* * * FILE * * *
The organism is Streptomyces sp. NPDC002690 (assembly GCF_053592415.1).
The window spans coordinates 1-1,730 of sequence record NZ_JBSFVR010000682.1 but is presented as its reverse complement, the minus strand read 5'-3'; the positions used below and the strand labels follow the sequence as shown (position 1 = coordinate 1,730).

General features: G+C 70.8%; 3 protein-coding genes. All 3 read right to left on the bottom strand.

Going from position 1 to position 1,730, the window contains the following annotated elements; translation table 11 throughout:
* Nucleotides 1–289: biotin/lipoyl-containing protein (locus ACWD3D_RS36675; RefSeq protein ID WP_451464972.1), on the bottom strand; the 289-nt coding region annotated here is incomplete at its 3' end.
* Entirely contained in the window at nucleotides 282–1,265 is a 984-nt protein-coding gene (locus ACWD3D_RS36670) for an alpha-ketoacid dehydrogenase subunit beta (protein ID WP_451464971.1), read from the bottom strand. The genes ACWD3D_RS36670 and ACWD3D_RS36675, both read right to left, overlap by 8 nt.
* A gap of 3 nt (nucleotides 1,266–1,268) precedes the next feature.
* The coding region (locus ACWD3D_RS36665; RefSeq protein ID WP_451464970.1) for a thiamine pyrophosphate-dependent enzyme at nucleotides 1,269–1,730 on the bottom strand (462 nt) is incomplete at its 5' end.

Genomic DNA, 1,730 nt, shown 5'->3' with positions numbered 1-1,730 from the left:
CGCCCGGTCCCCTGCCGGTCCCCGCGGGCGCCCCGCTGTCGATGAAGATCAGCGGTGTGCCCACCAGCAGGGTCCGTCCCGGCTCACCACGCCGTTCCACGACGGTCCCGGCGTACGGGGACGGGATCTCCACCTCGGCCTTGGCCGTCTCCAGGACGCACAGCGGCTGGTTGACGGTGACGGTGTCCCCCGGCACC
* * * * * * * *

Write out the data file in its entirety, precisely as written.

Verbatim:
The organism is Streptomyces sp. NPDC002690 (assembly GCF_053592415.1).
The window spans coordinates 1-1,730 of sequence record NZ_JBSFVR010000682.1 but is presented as its reverse complement, the minus strand read 5'-3'; the positions used below and the strand labels follow the sequence as shown (position 1 = coordinate 1,730).

General features: G+C 70.8%; 3 protein-coding genes. All 3 read right to left on the bottom strand.

Going from position 1 to position 1,730, the window contains the following annotated elements; translation table 11 throughout:
* Nucleotides 1–289: biotin/lipoyl-containing protein (locus ACWD3D_RS36675; RefSeq protein ID WP_451464972.1), on the bottom strand; the 289-nt coding region annotated here is incomplete at its 3' end.
* Entirely contained in the window at nucleotides 282–1,265 is a 984-nt protein-coding gene (locus ACWD3D_RS36670) for an alpha-ketoacid dehydrogenase subunit beta (protein ID WP_451464971.1), read from the bottom strand. The genes ACWD3D_RS36670 and ACWD3D_RS36675, both read right to left, overlap by 8 nt.
* A gap of 3 nt (nucleotides 1,266–1,268) precedes the next feature.
* The coding region (locus ACWD3D_RS36665; RefSeq protein ID WP_451464970.1) for a thiamine pyrophosphate-dependent enzyme at nucleotides 1,269–1,730 on the bottom strand (462 nt) is incomplete at its 5' end.

Genomic DNA, 1,730 nt, shown 5'->3' with positions numbered 1-1,730 from the left:
CGCCCGGTCCCCTGCCGGTCCCCGCGGGCGCCCCGCTGTCGATGAAGATCAGCGGTGTGCCCACCAGCAGGGTCCGTCCCGGCTCACCACGCCGTTCCACGACGGTCCCGGCGTACGGGGACGGGATCTCCACCTCGGCCTTGGCCGTCTCCAGGACGCACAGCGGCTGGTTGACGGTGACGGTGTCCCCCGGCACC